With Roberto Di Matteo gone, who should be Chelsea’s next manager?

Joe Joseph

General David Petraeus: If there’s one place outside a battlefield where the skills of a military tactician come in useful, it’s on a football pitch: sneaking down the wing when the opposition’s attention is diverted elsewhere; throwing all your resources into the Big Surge around the 85-minute mark – all to ensure that you leave with a victory under your belt. But best of all, this is a man with a proven talent for playing successfully both at home and away.

Abu Qatada: To be fair, he doesn’t win many matches, but he does have a marvellous track record of getting the authorities to overturn his team’s losing scores. Roman Abramovich may try to shift him after a few poor results, possibly with the lure of a foreign transfer, but Abu Qatada has proved himself a very hard man to shift anywhere.

Sir Mervyn King: Managing Chelsea could be the perfect job for King after he finishes his stint as Governor of the Bank of England, given the club’s history under Abramovich of throwing more and more money at the problem. After all, this is football’s equivalent of quantitative easing (with, so far, similarly inefficacious results).

Mitt Romney: Being possibly richer than Roman Abramovich, he won’t be cowed by the Russian’s cash. He also has “binders” full of players he can hire. And if it turns out that they’re no good, he likes being able to fire them. The size of Stamford Bridge itself won’t faze him, the pitch being slightly smaller than Mitt’s own back garden (one of them). Romney’s trademark match tactic is the flip-flop, in which Chelsea players will suddenly start running in the same direction as the opposing team, towards their own goal. It’s a trick that’s guaranteed to confuse everyone, even the Chelsea squad.

Dr Rowan Williams: Having failed in his bid to allow women to be appointed as bishops, the outgoing Archbishop of Canterbury could channel his efforts instead into allowing women to play for Chelsea’s first team – a laudable strategy, given the success of England’s women footballers in international competition compared with their male counterparts.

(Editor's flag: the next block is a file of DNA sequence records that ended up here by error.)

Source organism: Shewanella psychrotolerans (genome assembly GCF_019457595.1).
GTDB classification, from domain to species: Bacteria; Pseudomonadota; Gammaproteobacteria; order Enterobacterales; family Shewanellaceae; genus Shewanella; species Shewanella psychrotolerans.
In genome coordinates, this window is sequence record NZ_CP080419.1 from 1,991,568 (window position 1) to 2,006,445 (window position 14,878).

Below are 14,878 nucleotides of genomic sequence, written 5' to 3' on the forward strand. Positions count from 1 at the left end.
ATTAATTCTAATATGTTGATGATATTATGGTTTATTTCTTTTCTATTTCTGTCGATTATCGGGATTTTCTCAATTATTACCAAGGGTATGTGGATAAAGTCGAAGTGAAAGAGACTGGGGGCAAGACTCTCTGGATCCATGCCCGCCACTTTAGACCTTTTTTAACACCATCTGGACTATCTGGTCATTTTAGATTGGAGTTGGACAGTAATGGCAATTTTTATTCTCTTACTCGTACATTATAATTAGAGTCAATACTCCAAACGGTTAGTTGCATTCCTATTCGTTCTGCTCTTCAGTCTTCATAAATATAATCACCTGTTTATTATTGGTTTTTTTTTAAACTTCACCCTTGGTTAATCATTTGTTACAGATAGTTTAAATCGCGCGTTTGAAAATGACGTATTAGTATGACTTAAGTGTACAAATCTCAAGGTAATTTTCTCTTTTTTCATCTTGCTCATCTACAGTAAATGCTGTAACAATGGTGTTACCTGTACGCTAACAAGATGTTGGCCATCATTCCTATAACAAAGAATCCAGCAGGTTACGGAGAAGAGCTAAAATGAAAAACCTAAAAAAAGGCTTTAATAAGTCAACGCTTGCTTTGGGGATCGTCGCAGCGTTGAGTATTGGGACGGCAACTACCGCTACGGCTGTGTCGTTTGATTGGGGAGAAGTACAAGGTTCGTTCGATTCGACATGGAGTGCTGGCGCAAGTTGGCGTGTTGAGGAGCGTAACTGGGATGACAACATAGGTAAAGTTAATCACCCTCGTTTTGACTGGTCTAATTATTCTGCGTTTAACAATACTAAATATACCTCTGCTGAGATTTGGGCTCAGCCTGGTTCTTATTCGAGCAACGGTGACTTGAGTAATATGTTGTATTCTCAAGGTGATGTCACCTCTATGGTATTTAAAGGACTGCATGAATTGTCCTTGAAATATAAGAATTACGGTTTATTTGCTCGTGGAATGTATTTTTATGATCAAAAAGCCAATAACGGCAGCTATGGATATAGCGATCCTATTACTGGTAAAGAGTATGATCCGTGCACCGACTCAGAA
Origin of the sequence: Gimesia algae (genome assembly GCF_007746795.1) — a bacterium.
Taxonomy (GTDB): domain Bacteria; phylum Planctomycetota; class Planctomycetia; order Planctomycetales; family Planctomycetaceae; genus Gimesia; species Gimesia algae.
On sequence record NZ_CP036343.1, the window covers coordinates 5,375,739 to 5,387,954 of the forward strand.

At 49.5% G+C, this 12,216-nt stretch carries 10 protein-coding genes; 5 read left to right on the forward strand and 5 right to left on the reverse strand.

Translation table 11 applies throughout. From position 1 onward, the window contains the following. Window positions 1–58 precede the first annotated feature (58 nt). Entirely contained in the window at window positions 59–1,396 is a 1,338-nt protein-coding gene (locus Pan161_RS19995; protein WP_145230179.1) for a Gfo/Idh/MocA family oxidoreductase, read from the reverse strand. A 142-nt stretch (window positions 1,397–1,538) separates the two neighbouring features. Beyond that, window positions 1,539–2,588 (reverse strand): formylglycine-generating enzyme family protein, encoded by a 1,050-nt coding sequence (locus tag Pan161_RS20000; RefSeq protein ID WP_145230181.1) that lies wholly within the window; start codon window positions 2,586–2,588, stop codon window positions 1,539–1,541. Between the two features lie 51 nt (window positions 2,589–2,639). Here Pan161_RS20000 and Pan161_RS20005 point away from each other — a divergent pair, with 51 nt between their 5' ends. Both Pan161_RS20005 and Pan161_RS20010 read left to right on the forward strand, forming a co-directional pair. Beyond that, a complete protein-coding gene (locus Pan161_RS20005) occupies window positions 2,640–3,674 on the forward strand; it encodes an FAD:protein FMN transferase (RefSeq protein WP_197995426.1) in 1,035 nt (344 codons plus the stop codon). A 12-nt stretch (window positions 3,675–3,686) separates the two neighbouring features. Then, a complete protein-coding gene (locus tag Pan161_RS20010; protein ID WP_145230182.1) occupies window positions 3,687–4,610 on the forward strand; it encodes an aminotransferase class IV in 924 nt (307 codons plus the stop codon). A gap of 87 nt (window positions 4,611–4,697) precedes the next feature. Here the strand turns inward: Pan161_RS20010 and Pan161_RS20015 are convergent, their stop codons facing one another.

Read more: Gabriele Marcotti, European Football Editor, on why Di Matteo’s departure makes no sense

The Hillsborough disaster was unique in being the only catastrophe in which the victims themselves were attacked; in which the asphyxiated were accused of being somehow responsible for their own deaths and their corpses tested for alcohol — even those of children. Has there been another instance in Britain where the newly bereaved, confronted with the still-warm bodies of their children, have been treated with such brutality and contempt by the State as though, being football fans, they were somehow lesser beings?

The families of the 96 who died in the 1989 Hillsborough stadium disaster have shown incredible dignity despite being kicked in the teeth time and time again, says Carol Midgley

How to ensure football is a hit at the 2016 Summer Olympics

Olympics organisers in London have just pulled half a million football tickets from public sale because they’ve only sold about 1 million of the 2 million that were up for grabs (and cunningly, they will curtain off the empty sections of each stadium).

To help the organisers of Rio 2016 avoid the same fate, here’s a two-point plan to ensure their stadiums are filled with fans:

1. Get rid of the age restriction for over-23s

2. Cancel the World Cup


Read more: The Times campaigns for sunshine at the Games

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